TEXT review

A South of the mind

review by Jane Browning


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Dallas Angguish
America Divine: Travels in the Hidden South
Phosphor Books 2011
ISBN 9781466371408
Pb 218pp USD11.99


During truancy from an all-boys Catholic school, a reclusive Dallas Angguish spent mornings watching the local Toowoomba television station’s reruns of black and white films set in the American Deep South. Later, the works of Truman Capote, Carson McCullers, Eudora Welty and Tennessee Williams became part of his ‘life-long fascination’ (x) with the region and its depictions.

The South that Angguish writes about in America Divine: Travels in the Hidden South is ‘a landscape that exists beyond the physical boundaries of the Southern states’ (ix). It is ‘a South of the mind, a metaphorical South’ (ix). The result is a collection of travel tales that are set in a poetic, yet realistic landscape, and which convey Angguish’s humorous, self-deprecating and intimate reflections of the South.

‘The Raptors’ is the most personal of the tales, and is located near the end of the volume.  After a nasty confrontation with ‘two crazed owls’ (141) behind the counter in a bookshop, Angguish seeks comfort in a bottle of bourbon and the bosom of his landlady, a kind-hearted woman in a state of ‘reckless dishevelment’ (138) who reminds him of his mother:

In the moment, my catharsis evoking hers, she mistakes me for her son. She purrs, “There, there honey… momma forgives you.” My heart trembles, like an autumn leaf right before its slow and glorious fall to the earth, and then takes up a slow and even beat.’ (148)

For the most part Angguish is willing to see the best in the South’s characters, and is a sensitive medium for their distinctive voices.  He is wary of some. Such is the case in ‘Cemetery’ where amongst the ‘neo-classical crypts that look like scaled down mansions’ (26), Angguish avoids a tour group and being ‘caught up in the whirlpool of their sightseeing’ (28). He is lured under the shadows of a giant tree by a young African-American man coated with dust from construction work, giving him the ‘appearance of an ancient warrior’ (29), but in the end he resists the man’s request to stroke his white skin. With other characters he’s less cautious: the deceptively benign Cody in ‘Vieux Carré Awesome Voodoo and Mutual Pleasure Society’; and the death-driving incarnation of Jimmy Dean in ‘Ellen “Jimmy” Dean’.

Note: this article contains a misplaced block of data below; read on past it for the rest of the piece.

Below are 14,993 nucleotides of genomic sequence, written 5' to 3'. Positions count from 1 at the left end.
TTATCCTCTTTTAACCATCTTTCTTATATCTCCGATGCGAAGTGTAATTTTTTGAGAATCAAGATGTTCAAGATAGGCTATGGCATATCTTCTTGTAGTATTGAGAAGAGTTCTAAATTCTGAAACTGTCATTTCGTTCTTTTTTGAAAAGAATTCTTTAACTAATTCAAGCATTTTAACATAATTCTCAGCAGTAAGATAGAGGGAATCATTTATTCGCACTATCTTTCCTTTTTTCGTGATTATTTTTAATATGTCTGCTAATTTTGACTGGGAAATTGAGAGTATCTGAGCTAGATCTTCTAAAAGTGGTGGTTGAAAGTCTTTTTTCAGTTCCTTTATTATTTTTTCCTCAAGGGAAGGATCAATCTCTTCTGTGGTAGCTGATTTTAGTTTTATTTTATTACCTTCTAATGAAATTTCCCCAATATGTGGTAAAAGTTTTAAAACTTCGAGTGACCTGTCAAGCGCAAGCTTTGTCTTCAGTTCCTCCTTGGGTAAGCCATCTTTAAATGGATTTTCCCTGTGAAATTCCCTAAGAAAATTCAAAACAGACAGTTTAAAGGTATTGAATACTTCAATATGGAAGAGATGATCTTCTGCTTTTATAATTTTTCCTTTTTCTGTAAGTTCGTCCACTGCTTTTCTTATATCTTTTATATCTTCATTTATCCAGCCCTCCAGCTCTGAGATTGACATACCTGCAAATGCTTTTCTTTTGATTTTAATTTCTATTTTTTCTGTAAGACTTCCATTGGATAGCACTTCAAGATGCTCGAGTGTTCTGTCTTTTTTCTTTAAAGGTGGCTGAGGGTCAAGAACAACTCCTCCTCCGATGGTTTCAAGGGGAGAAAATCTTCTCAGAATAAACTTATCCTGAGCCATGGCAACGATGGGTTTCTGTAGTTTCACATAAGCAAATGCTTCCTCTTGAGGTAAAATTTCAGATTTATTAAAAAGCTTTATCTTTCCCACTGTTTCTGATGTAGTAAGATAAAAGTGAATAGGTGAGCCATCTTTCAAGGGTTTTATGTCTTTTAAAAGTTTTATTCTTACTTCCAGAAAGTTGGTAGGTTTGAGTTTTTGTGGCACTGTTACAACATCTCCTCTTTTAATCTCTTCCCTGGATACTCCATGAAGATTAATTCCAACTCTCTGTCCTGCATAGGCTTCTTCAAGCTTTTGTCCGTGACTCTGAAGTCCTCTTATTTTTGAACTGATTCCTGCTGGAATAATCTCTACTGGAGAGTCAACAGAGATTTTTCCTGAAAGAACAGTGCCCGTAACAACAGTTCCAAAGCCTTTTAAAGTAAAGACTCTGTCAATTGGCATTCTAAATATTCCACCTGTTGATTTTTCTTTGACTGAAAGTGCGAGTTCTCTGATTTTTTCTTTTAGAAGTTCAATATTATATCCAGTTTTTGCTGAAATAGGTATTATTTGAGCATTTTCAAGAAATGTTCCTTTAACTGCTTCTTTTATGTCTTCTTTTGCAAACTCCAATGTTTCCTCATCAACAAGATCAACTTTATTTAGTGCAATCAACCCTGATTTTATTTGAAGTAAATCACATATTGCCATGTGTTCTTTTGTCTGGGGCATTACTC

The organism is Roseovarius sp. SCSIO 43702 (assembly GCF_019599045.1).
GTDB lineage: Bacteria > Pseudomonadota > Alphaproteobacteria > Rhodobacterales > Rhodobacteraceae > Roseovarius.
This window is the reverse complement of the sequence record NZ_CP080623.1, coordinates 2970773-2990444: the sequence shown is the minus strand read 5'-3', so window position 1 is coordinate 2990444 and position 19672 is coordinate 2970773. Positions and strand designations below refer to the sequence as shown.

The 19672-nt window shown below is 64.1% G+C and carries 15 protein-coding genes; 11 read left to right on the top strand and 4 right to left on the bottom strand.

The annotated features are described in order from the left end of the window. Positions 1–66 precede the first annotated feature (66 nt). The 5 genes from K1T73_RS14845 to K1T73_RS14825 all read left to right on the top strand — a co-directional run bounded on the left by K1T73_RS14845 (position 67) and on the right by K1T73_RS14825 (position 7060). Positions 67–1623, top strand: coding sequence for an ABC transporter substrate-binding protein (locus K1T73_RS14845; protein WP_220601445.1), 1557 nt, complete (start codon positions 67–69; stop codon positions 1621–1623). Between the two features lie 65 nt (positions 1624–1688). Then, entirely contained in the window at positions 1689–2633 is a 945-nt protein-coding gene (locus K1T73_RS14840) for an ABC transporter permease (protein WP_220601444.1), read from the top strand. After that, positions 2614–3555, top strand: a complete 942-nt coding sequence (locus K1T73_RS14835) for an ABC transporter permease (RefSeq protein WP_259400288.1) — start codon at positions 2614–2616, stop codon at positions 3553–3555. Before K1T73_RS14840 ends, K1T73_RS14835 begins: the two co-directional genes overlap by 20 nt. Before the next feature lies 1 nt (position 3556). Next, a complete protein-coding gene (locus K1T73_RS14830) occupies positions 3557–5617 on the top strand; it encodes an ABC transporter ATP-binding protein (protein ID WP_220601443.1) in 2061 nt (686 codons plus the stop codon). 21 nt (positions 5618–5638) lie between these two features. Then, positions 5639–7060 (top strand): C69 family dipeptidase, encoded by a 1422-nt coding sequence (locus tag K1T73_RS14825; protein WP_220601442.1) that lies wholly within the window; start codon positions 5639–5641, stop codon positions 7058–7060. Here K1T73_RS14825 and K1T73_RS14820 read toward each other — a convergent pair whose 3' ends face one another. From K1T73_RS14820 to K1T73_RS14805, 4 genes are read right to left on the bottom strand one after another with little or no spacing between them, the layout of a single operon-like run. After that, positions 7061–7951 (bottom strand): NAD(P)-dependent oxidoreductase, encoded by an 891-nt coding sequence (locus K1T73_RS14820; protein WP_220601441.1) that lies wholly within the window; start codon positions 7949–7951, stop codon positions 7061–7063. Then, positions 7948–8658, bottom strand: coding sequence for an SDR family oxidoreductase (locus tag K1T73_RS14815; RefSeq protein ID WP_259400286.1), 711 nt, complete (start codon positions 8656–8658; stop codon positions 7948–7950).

Angguish insists he’s a ‘zealous skeptic’ (38), a description he wields as a talisman during his travels in the South. His ‘anxiety about the strange’ and his ‘(rather intense) fear of death’ are ‘doorways through which that world of phantoms and magic might enter and take hold’ (52). Where in America Divine the superstitious seek graveyard dirt, dust ground from cemetery bricks, or voodoo paraphernalia, Angguish desires the ‘even breath’ (52) of objectivity. Under the spell of research he seeks out the tale’s namesake Dalanchise Delacroix, a ten year old famed for her readings. As soon as he arrives she has his measure: ‘“Don’t be getting’ off your little scooter,” she shouted …‘I aint got nothin’ to tell you” (54-55). Angguish is not yet ‘ripe’ (56).

In the act of pursuing or evading certain characters, Angguish takes in their landscape. In ‘John of the River Reed Cross’ his increasing perambulations are to shun a towering street evangelist whose roving intercepts Angguish in whatever approach he makes to his favourite lunch venue. The detours foster an appreciation of Savannah architecture ‘that sends a certain type of traveler – middle-aged, middle-class, middle-American – into a white-sneakered frenzy’ (112-113). He ends up being invited into a Regency style mansion to tour its fixtures by its elegantly drunk owner.